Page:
Python: Geographic Object-Based Image Analysis (GeOBIA) – Part 1: Image Segmentation

This tutorial will walk you through segmenting and classifying high resolution imagery using Python. Part 1 of this tutorial teaches how to segment images with Python. After you have completed Part 1, Part 2 will teach how to use machine learning methods to classify segments into land cover types with Python.

YouTube videos give step-by-step instructions throughout the tutorials. This tutorial picks up after the Python interpreter is set up and all the necessary packages have been downloaded. To view the entire process from start to finish, including downloading the images shown in this post, and setting up the Python interpreter, follow the video tutorials in the YouTube playlist.

NAIP image (1 m resolution) including Bear Lake in northern Utah and southern Idaho.

The first step is to read data from the NAIP image into python using gdal and numpy. This is done by creating a gdal Dataset with gdal.Open(), then reading data from each of the four bands in the NAIP image (red, green, blue, and near-infrared). The code and video below give the specifics of the process.

import numpy as np
import gdal
from skimage import exposure
from skimage.segmentation import quickshift
import time

naip_fn = 'C:/temp/naip/m_4211161_se_12_1_20160624.tif'

driverTiff = gdal.GetDriverByName('GTiff')
naip_ds = gdal.Open(naip_fn)
nbands = naip_ds.RasterCount
band_data = []
print('bands', naip_ds.RasterCount, 'rows', naip_ds.RasterYSize, 'columns',
for i in range(1, nbands+1):
    band = naip_ds.GetRasterBand(i).ReadAsArray()
band_data = np.dstack(band_data)
Read data from NAIP image to Python

Once the image data have been read into a numpy array the image is be segmented. In this tutorial, we use the skimage (scikit-image) library to do the segmentation. This library implements a number of segmentation algorithms including quickshift and slick, which are what we use in this tutorial. First we rescale the image values so they are between zero and one, then we do the segmentation. Documentation for segmentation algorithms is available at

# scale image values from 0.0 - 1.0
img = exposure.rescale_intensity(band_data)

# do segmentation multiple options with quickshift and slic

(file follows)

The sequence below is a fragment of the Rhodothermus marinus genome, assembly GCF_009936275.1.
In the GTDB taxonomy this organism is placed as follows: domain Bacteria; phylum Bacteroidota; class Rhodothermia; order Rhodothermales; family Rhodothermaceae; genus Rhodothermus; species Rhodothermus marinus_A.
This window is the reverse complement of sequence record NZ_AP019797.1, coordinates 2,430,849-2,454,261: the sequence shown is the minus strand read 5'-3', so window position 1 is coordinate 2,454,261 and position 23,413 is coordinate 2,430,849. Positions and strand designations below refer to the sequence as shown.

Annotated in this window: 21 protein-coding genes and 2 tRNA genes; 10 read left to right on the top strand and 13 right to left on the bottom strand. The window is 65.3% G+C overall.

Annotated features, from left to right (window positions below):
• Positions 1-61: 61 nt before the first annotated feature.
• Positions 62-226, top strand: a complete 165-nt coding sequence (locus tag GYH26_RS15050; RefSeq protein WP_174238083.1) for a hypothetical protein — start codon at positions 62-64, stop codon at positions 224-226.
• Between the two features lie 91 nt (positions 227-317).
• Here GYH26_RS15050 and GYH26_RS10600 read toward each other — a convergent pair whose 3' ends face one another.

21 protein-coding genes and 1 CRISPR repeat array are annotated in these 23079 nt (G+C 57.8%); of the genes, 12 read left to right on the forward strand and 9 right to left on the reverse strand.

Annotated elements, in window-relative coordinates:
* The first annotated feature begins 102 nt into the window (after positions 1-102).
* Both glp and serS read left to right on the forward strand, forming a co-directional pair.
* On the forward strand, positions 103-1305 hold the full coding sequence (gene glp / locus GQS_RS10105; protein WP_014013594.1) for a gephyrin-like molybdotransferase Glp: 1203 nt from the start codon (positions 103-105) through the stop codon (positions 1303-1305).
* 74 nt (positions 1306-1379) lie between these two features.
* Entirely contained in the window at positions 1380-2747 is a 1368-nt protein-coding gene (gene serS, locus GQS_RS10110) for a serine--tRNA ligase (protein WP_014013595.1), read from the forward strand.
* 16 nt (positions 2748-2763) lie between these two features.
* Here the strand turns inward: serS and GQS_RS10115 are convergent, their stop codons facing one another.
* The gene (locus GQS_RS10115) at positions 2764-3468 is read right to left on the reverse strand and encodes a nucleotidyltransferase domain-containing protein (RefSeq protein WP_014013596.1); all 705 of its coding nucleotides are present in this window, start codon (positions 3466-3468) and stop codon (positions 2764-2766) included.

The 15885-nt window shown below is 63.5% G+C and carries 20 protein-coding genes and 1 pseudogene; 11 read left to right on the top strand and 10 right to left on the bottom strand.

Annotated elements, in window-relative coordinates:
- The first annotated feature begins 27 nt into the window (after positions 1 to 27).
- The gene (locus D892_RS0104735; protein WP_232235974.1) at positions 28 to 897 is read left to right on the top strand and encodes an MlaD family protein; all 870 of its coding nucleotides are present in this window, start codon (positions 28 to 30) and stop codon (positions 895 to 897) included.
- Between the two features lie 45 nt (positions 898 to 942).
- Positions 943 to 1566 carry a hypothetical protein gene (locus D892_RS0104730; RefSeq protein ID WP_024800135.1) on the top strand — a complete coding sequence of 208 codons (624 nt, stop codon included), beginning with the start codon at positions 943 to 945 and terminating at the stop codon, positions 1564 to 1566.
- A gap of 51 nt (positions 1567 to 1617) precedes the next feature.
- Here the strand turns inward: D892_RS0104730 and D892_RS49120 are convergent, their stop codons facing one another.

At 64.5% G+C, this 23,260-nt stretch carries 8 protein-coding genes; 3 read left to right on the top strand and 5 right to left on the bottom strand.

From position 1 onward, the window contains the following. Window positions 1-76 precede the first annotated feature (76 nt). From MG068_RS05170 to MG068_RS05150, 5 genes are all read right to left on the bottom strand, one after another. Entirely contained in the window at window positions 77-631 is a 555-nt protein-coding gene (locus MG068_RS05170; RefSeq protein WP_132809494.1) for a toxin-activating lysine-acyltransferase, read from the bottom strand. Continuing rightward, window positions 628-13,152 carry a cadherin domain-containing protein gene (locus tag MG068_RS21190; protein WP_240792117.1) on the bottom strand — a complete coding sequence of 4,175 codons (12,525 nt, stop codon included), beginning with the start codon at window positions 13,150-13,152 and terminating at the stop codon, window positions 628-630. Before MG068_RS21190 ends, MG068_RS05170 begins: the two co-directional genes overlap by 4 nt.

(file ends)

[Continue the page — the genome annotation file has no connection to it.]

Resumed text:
seg_start = time.time()
# segments = quickshift(img, convert2lab=False)
# segments = quickshift(img, ratio=0.8, convert2lab=False)
# segments = quickshift(img, ratio=0.99, max_dist=5, convert2lab=False)
# segments = slic(img, n_segments=100000, compactness=0.1)
# segments = slic(img, n_segments=500000, compactness=0.01)
segments = slic(img, n_segments=500000, compactness=0.1)
print('segments complete', time.time() - seg_start)

# save segments to raster
segments_fn = 'C:/temp/naip/segments.tif'
segments_ds = driverTiff.Create(segments_fn, naip_ds.RasterXSize, naip_ds.RasterYSize,
                                1, gdal.GDT_Float32)
segments_ds = None
Segment NAIP image with the quickshift algorithm

Image segmentation

Images below show the segments generated from different parameter combinations of the quickshift and SLIC algorithms, with the code used to create each segmentation. The segments are 50% transparent over the NAIP image to show how the segments represent image features. Only a portion of the NAIP image is used for comparisons.

Portion of the NAIP image shown for comparisons

Quickshift segmentation

The segments below were generated with the quickshift defaults. As you can see, these segments were too large to accurately represent the roads in the NAIP image. The initial segmentation did not match image objects very well so I hanged the algorithm parameters so get a more appropriate segmentation result.

segments = quickshift(img, convert2lab=False)
Quickshift segments with default parameters

The ratio parameter ranges from 0-1 with values close to zero creating segments based on distance (more regularly shaped) and values close to one creating segments based on color (more irregularly shaped). As you can see from the image below, changing the ratio parameter did not create segments that were obviously different from the default parameter.